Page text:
• L. Neal and J.G. Williamson eds., The Cambridge History of CapitalismVolume 1: The Rise of Capitalism: From Ancient Origins to 1848, Cambridge, 2015.
  • P. Crawford ed., Blood, Bodies, and Families in Early Modern England, London, 2004.
  • R. Bonney, The Rise of the Fiscal State in Europe, Oxford, 1999.
  • Joan W. Scott, ‘Gender: A Useful Category of Historical Analysis’ in Joan W. Scott ed. Feminism and History, Oxford, 1996.
  • Judith M. Bennett, History Matters: Patriarchy and the Challenge of Feminism Manchester, 2006
  • J.G.A. Pocock, The Machiavellian Moment, Princeton, 1975.
  • Eamon Duffy, The Stripping of the Altars (Yale, 1992).
  • Laura Sangha and Jonathan Willis eds., Understanding Early Modern Primary Sources (Abingdon, 2016).
  • Alexandra Walsham, Providence in Early Modern England (Oxford, 1999).
  • Ulinka Rublack, Reformation Europe (Cambridge, 2005).
  • Alec Ryrie, Being Protestant in Reformation Britain (Oxford, 2013).
  • T.H. Aston and C.H.E. Philpin eds. The Brenner Debate: Agrarian Class Structure and Economic Development in Pre-Industrial Europe, Cambridge, 1985.
  • Fernand Braudel, Civilization and Capitalism 15th-18th Century, 3 Vols, London, 1981-1984.
  • Keith Thomas, Religion and the Decline of Magic: Studies in Popular Beliefs in Sixteenth and Seventeenth Century England, New York, 1971.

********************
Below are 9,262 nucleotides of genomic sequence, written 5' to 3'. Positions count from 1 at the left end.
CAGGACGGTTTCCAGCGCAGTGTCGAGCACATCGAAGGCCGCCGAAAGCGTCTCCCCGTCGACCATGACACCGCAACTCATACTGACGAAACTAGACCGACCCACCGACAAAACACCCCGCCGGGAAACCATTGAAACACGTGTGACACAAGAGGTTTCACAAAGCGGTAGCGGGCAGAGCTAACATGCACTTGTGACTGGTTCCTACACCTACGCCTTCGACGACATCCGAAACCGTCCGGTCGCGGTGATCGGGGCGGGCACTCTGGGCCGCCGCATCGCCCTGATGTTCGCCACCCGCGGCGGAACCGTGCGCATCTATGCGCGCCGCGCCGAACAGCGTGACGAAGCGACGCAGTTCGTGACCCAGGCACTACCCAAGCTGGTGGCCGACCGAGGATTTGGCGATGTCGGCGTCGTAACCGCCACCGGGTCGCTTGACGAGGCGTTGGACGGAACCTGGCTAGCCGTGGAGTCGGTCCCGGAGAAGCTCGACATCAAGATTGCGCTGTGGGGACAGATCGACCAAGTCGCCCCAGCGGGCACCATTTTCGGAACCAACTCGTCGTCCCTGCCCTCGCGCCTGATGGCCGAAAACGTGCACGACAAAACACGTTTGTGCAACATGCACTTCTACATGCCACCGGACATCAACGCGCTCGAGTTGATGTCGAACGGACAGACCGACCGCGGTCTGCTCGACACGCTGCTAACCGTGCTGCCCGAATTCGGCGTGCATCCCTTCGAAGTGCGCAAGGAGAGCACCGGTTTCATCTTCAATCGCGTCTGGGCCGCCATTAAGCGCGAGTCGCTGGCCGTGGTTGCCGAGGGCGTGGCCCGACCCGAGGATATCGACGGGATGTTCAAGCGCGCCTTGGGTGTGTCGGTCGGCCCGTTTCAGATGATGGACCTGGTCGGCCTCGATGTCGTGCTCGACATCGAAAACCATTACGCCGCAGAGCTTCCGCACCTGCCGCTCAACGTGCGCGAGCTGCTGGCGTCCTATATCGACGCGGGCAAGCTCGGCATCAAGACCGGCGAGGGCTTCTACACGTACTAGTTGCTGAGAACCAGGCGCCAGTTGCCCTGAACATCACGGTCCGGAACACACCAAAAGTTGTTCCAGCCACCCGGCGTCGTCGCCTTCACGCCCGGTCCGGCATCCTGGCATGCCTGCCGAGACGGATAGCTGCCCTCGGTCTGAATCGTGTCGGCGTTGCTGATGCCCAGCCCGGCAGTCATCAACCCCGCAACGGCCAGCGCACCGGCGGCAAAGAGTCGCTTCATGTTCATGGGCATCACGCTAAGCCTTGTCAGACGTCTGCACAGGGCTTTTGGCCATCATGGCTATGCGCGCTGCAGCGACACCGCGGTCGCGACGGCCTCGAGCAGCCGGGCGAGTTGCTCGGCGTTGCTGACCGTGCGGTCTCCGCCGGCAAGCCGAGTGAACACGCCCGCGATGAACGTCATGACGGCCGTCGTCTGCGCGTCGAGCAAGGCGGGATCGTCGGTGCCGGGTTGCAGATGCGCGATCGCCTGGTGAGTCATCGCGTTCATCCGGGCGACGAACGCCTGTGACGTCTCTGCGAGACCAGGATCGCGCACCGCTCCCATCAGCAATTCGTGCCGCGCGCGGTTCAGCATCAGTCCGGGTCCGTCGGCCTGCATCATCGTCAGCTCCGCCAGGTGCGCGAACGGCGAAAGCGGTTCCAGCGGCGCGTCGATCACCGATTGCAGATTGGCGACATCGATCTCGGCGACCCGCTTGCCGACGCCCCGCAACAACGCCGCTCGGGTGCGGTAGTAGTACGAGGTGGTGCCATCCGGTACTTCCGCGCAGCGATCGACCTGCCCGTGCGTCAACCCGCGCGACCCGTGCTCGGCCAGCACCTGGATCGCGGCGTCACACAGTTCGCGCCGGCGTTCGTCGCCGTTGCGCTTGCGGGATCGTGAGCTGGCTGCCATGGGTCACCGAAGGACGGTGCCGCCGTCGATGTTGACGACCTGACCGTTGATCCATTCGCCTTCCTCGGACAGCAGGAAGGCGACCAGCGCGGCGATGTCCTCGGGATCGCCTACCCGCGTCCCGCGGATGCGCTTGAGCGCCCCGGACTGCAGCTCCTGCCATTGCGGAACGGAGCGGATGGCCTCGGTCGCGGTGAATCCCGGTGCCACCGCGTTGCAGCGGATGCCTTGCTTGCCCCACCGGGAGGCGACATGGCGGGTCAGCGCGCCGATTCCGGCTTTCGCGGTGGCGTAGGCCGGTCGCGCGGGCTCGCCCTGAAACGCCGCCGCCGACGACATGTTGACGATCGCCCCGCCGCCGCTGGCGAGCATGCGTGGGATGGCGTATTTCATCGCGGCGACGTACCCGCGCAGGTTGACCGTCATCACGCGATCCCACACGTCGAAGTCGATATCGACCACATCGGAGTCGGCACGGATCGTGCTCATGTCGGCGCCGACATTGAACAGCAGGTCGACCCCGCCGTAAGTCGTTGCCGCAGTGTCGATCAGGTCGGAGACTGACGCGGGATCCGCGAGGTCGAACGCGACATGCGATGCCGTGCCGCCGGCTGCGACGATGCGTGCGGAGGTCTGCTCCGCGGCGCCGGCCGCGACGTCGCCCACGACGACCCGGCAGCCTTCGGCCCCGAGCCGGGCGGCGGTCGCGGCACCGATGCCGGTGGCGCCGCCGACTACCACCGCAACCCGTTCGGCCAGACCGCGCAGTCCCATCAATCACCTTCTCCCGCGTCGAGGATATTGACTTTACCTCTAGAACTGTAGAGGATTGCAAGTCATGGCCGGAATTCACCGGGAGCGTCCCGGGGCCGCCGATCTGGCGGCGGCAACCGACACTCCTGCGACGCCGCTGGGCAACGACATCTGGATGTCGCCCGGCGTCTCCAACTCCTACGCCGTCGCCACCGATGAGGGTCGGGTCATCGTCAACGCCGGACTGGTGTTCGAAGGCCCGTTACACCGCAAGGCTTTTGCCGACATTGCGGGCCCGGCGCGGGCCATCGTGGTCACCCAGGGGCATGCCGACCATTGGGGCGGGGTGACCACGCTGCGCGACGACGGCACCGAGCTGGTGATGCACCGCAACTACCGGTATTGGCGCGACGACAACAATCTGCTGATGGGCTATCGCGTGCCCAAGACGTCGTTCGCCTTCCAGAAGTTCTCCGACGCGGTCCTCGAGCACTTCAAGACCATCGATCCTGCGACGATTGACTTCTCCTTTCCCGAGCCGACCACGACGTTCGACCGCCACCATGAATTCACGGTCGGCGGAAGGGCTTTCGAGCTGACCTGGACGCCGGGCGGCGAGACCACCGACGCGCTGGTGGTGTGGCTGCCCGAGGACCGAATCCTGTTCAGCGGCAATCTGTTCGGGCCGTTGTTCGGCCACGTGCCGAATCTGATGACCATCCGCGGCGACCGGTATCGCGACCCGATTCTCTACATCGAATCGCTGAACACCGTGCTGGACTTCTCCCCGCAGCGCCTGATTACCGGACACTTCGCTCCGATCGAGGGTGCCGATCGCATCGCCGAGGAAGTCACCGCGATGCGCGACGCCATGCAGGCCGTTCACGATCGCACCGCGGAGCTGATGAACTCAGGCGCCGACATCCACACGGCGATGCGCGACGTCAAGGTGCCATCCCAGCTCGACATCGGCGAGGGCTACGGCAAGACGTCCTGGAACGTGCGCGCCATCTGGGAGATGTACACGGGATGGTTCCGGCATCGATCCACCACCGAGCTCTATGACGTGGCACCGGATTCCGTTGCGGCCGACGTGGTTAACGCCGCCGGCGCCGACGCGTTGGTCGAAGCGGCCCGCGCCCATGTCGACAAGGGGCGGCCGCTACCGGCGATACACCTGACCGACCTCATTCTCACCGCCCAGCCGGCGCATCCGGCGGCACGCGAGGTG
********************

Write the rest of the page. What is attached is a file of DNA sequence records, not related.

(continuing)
• Peter Laslett, Household and Family in Past Time, Cambridge, 1972.
  • E.A. Wrigley and R.S. Schofield, The Population History of England 1541-1871: A Reconstruction, Cambridge, 1981.
  • Jack Goody, Joan Thirsk and E.P.Thompson, Family and Inheritance: Rural Society in Western Europe 1200-1800, Cambridge, 1976.
  • James C. Scott, Domination and the Arts of Resistance: Hidden Transcripts, Yale, 1990.

Indicative learning resources - Web based and electronic resources

Key words search

Renaissance, early modern, social, economic, intellectual

Credit value30
Module ECTS

15

Module pre-requisites

None

Module co-requisites

None

NQF level (module)

7

Available as distance learning?

No

Origin date

21/04/2016

Last revision date

21/06/2023